In this area there is also a tidal powered generating station taking advantage of the incredibly high tides in the Bay of Fundy. In fact you can literally see the rise of the incoming tide - it is so rapid.

This small town is from where we boarded another ferry to travel in grey, rainy weather back to New Brunswick. We drove across the province finally coming back to Quebec Province – our final  stop.

Wednesday, 10 September 2014


The much delayed (6 hours!) finally left port at 11.30pm by which time all passengers seemed to be settled for the night either in private cabins or (as we were) in very comfortable recliner air seats in one of several seating areas. With plenty of leg room and in a carpeted and quiet room, it was not difficult to drift off to sleep with the hum of the engines as the ship made its way out into the Atlantic Ocean. The feared rough seas due to bad weather did not eventuate and our progress all the way to Argentia, Newfoundland was one of the smoothest sea journeys we've ever taken.

We arrived, surprisingly refreshed after our shipboard sleep, and finally drove off the Atlantic Vision at about 2pm in absolutely beautiful weather.

We had booked into Armstrong’s Suites in Witless Bay which is about an hour and a half from Argentia, and renowned for its Ecological and Marine park. Our ‘room’ turned out to be two bedrooms and a large living area with quite a good kitchen area. We were able to self-cater and so enjoyed some home cooking each evening – making quite a change from the usual range of food available from cafes and restaurants.

Unlike Nova Scotia with its strong Scottish roots, Newfoundlanders have an Irish background and their speech has a very Irish lilt to their Canadian English.

Our first Newfoundland adventure was a Whale & Puffin tour on board the ‘Molly Bawn’. The weather had turned cool and windy overnight and the sea was considerably choppy, but together with another couple, the guide and captain took us out through the waves into the harbour amongst the islands. It was the last day for these types of tours, as the puffins usually head out to sea for the winter by the first of September and the whales, too, move off to more wintry quarters. Nevertheless we spotted several Minke whales, and masses of different types of seabirds including the quite cute puffins so arrived back quite satisfied.

The next day we packed a picnic lunch and drove about an hour an a half around the coast to Ferry land where the Colony of Avalon is situated. The area had been first settled by Europeans around 1621 and after centuries of settlement lay abandoned until re-discovered in the 1930s. Small scale archaeology began but it was not until 1992 that the Avalon Foundation received sufficient funding to carry out the massive work that the site warranted. 
The original cobbled roadway uncovered.
Now at Ferryland there is a fully equipped conservation laboratory, a collection storage area, an absolutely wonderful interpretation centre with guided outside tours (we had our own personal guide on the day we visited), a reproduction of a (working) seventeenth-century kitchen and three heritage gardens. Digs continue with much, much more to uncover. It is a wonderful place set in stunning scenery especially when viewed in summer but I imagine life there would have been extremely hard in the long winter months.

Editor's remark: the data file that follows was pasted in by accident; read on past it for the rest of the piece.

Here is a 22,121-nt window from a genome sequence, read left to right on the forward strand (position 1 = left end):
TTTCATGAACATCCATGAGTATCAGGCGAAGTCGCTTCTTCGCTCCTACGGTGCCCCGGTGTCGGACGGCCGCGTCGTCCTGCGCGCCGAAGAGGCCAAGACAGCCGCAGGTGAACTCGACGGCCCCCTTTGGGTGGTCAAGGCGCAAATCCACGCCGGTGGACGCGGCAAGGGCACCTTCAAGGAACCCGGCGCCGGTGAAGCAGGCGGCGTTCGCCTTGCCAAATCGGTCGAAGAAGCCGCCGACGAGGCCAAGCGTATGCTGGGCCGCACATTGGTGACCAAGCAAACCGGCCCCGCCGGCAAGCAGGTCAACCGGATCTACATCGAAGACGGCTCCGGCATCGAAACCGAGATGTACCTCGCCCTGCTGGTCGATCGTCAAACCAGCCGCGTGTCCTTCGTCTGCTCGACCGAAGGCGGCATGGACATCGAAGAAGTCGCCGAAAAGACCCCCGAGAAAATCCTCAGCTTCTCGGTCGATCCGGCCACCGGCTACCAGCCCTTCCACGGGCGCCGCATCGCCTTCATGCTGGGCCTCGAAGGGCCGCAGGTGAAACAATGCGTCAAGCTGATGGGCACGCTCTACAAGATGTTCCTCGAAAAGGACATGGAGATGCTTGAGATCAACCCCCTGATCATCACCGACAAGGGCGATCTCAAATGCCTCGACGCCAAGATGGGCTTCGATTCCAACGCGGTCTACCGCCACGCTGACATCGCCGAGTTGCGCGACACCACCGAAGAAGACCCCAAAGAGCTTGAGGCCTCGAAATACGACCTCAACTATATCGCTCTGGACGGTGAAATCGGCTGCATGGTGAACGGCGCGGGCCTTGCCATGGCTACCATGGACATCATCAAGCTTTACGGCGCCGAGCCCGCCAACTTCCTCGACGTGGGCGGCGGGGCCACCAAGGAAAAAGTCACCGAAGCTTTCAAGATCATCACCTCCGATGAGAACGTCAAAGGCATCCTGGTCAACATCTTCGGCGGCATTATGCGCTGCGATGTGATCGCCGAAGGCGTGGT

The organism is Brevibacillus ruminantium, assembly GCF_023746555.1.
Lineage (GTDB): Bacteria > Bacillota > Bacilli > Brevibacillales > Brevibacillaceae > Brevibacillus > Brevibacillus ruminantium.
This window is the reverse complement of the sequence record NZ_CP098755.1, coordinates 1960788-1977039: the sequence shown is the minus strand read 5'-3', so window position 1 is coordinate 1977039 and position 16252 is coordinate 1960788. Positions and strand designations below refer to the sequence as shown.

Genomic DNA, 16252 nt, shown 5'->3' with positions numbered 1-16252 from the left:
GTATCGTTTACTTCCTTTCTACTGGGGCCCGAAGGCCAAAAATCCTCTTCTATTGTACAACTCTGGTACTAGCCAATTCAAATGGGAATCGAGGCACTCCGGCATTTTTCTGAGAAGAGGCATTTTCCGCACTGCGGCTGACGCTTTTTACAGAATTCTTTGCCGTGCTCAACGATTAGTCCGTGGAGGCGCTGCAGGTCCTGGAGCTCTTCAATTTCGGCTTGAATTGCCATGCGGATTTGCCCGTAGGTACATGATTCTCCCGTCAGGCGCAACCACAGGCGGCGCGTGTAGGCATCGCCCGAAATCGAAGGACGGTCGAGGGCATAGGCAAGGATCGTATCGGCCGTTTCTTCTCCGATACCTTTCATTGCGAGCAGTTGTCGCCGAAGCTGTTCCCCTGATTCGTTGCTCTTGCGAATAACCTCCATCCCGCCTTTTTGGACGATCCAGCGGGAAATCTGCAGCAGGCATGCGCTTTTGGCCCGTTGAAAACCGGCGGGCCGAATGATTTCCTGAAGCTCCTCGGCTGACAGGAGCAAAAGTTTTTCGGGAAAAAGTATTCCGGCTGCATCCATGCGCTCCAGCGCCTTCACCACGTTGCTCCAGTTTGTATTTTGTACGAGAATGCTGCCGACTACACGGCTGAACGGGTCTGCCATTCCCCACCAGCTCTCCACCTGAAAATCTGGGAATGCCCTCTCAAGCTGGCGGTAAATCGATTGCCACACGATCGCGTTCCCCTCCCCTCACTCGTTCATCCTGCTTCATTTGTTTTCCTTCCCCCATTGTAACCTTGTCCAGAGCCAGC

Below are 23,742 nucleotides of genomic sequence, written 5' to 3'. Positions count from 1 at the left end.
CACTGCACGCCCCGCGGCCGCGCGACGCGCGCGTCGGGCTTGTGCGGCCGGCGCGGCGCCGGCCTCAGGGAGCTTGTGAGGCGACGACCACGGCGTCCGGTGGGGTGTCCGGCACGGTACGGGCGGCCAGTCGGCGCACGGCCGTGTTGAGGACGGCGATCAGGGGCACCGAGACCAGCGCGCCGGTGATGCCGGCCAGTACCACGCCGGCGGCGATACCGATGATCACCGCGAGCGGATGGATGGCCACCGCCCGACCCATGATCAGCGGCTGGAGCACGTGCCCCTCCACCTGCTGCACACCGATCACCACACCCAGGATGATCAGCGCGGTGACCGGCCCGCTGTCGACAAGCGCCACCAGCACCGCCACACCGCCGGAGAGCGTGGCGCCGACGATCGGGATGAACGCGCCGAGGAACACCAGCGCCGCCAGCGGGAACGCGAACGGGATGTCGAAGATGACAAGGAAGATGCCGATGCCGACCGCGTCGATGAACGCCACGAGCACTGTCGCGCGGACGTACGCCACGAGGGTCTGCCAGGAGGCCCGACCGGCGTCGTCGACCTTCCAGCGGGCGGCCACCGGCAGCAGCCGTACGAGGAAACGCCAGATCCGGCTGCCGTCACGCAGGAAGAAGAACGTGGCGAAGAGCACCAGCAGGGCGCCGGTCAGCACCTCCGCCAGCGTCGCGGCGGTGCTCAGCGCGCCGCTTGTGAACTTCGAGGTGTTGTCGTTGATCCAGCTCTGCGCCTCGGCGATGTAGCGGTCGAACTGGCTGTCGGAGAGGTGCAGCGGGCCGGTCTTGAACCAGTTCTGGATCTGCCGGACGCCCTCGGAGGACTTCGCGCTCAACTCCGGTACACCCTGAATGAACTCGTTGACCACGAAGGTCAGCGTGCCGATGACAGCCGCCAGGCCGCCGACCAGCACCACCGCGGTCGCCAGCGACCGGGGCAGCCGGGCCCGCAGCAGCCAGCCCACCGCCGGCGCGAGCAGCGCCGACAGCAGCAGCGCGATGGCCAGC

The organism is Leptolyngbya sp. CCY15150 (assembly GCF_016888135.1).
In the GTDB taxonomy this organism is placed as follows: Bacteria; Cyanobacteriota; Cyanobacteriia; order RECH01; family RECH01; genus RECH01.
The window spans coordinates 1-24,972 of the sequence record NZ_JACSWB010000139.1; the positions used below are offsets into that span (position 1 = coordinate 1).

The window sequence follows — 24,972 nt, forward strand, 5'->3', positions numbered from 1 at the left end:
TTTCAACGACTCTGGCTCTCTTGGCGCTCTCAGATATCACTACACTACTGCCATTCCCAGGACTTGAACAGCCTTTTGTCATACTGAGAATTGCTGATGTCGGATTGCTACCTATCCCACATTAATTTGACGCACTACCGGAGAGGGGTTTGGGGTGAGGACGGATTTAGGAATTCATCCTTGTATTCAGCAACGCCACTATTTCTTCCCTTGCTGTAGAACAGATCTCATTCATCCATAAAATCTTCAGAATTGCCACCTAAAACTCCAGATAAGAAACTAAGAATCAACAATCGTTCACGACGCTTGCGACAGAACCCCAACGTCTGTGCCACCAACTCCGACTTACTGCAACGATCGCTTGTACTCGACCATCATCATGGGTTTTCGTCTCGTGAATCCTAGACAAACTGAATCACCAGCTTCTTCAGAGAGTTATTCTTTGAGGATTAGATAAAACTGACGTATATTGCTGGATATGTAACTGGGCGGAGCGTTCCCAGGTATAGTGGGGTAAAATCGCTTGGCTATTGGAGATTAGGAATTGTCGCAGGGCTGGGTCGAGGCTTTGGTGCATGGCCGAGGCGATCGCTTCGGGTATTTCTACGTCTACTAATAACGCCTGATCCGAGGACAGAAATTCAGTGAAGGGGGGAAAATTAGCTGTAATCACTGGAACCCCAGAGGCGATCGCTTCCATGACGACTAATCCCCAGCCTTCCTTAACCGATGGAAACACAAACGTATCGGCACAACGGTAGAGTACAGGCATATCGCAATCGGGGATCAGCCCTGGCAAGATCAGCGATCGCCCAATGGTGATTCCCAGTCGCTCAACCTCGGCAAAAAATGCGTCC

Day three was spent in the Capital of Newfoundland, St Johns, and it is such a small but pretty city situated on the sloping shore of an almost landlocked harbour. It would have been (and still is, I suppose) a wonderful shelter for ships braving the North Atlantic Ocean in the days of sail. 
Stunning view of St Johns from Summit Hill.
At St Johns we once again searched for, found and photographed a War grave for the Commonwealth War Graves Photographic Project. Then, after some lunch at the very impressive “The Rooms” (the archives, museum and art gallery of Newfoundland), we visited their World War 1 exhibition, also the displays featuring early fishing life together with its icy tragedies early last century. Such a hard life for the islanders during those long ago times. 

Cape Spear Lighthouse.
Before leaving this area around St Johns, we drove to Cape Spear which really is the most easterly point of land – from here there is just the vast ocean. The old lighthouse, near to which Marconi proved that his invention of wireless communication actually worked, is a favourite spot for tourists especially on such a beautiful blue sky day being high on the Cape with spectacular views back over St Johns and also out over the vast Atlantic.

Our final day was another long three hour drive north-east to Trinity another early settlement with people mainly associated with the fishing (cod) trade from Poole in Dorset, England. This lucrative trade continued for many decades before finally going into a decline. The village still retains many of its gorgeous old buildings and some have been sensitively restored. There were Mercantile Premises, a Forge, various churches, a parish hall, a mortuary chapel, a museum (where there was an interesting demonstration of rug hooking which is quite a popular craft in the Maritimes) and Hiscock House where a widow, Emma Hiscock, became quite the entrepreneur during her lifetime. Trinity is not a museum, though, as quite a number of people live there.